US court hears appeal over terror detention law

A US appeals court on Wednesday heard arguments over a controversial terrorism law that journalists and scholars worry could be used to lock them up indefinitely for no more than dissent.

The US court in New York heard the case brought by President Barack Obama's administration against a ruling by a federal judge last year that struck down part of the law, known as the National Defense Authorization Act.

In that ruling, Judge Katherine Forrest sided with the activists, including former New York Times journalist Chris Hedges and outspoken academic Noam Chomsky, that the law was vague and could be used to curtail reporters' and other citizens' constitutionally guaranteed right to free speech.

The law gives the military the authority to detain anyone deemed to have links with the September 11, 2001 terrorist attacks that killed nearly 3,000 people, but also anyone "who were part of or substantially supported, Taliban or Al-Qaeda forces or associated forces that are engaged in hostilities against the United States or its coalition partners."

These include "any person who has committed a belligerent act, or has directly supported hostilities."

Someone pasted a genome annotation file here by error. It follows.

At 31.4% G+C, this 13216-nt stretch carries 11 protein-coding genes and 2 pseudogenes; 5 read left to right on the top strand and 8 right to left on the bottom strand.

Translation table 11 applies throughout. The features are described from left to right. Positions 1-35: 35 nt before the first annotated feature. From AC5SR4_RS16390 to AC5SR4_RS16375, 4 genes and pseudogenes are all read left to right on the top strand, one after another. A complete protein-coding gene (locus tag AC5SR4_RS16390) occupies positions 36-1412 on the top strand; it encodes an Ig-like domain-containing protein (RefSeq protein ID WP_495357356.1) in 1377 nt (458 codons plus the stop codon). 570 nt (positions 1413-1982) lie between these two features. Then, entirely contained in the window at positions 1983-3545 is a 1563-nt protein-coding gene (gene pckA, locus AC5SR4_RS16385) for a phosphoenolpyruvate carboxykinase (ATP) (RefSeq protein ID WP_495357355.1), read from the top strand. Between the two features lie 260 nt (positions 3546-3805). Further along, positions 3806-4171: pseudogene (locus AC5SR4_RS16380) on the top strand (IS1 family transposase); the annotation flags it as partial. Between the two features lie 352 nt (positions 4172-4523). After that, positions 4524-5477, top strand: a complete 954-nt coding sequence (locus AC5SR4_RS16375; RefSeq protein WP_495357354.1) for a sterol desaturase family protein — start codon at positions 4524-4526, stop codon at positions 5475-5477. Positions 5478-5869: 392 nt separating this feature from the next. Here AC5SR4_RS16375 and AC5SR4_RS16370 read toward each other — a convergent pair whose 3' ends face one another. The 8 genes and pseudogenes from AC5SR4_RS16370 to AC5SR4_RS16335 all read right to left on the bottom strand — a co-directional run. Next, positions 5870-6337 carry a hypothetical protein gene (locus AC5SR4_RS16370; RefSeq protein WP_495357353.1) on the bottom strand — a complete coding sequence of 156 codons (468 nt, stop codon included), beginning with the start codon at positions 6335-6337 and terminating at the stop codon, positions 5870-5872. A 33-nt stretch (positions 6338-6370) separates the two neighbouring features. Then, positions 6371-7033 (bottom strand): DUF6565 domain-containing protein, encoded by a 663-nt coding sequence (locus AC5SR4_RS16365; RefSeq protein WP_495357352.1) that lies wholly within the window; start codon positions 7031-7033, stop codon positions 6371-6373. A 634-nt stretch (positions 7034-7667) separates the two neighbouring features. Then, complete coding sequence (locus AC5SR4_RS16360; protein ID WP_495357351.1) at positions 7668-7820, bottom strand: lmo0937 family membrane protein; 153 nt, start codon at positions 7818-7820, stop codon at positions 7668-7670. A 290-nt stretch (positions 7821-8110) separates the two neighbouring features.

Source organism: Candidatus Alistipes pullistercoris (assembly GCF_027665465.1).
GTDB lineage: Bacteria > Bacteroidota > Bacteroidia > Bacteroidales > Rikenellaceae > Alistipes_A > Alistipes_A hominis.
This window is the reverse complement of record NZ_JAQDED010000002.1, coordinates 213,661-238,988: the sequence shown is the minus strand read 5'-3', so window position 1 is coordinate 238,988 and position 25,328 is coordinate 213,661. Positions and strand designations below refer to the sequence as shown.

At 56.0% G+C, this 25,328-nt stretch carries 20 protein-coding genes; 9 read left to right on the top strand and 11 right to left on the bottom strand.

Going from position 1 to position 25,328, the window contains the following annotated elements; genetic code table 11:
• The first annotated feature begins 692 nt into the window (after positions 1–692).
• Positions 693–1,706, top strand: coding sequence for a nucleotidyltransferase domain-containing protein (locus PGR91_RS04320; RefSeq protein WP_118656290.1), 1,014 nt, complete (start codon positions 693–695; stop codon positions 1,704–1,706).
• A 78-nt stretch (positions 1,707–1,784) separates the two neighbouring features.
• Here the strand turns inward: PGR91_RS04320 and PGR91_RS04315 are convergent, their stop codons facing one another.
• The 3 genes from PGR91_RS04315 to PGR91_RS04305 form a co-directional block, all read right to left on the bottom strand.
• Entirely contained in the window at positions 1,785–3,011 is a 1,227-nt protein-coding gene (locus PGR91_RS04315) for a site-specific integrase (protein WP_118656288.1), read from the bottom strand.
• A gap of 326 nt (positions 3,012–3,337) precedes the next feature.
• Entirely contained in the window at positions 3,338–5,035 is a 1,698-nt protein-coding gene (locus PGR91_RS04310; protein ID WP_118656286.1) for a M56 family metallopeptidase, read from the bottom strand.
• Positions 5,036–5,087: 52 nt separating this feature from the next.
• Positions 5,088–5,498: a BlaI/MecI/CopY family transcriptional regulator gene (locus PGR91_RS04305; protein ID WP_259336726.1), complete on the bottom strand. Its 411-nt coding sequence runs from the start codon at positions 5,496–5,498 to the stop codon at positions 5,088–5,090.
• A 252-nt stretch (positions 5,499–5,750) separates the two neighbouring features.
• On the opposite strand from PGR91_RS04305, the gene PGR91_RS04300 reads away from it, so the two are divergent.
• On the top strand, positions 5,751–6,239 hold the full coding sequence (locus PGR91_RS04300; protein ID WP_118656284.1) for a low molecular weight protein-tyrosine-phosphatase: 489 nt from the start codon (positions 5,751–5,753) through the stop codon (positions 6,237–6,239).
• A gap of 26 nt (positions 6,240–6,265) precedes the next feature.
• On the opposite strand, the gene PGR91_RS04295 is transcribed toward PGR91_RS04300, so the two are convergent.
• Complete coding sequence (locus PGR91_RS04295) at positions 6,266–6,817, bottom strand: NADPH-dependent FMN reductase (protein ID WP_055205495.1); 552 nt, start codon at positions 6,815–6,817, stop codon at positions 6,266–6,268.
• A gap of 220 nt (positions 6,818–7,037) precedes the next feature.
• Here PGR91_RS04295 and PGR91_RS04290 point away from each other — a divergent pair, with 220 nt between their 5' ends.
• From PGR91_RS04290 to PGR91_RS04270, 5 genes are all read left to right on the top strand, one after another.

Bruce Afran, a lawyer for the activists, told a press conference that the law violates the "constitutional barrier" between the military and civilians.

"This case is about guaranteeing that we do not become a society dominated by the military," he said.

In its appeal, the government argues that curtailing the measures would threaten "irreparable harm to national security and the public interest by injecting added burdens and dangerous confusion into the conduct of military operations."

The courtroom was filled to overflowing, while protesters gathered outside to decry what one placard called the "destruction of the First Amendment" of the Constitution, which guarantees free speech.

Hedges, a Pulitzer Prize winner, has said that the so-called Homeland Battlefield provisions suggest "the totalitarian credo of endless war waged against enemies within 'the homeland' as well as those abroad."

Hedges has said that he has cut back on his contacts with individuals in the Middle East for fear that his associations could lead to him being accused of breaking the law.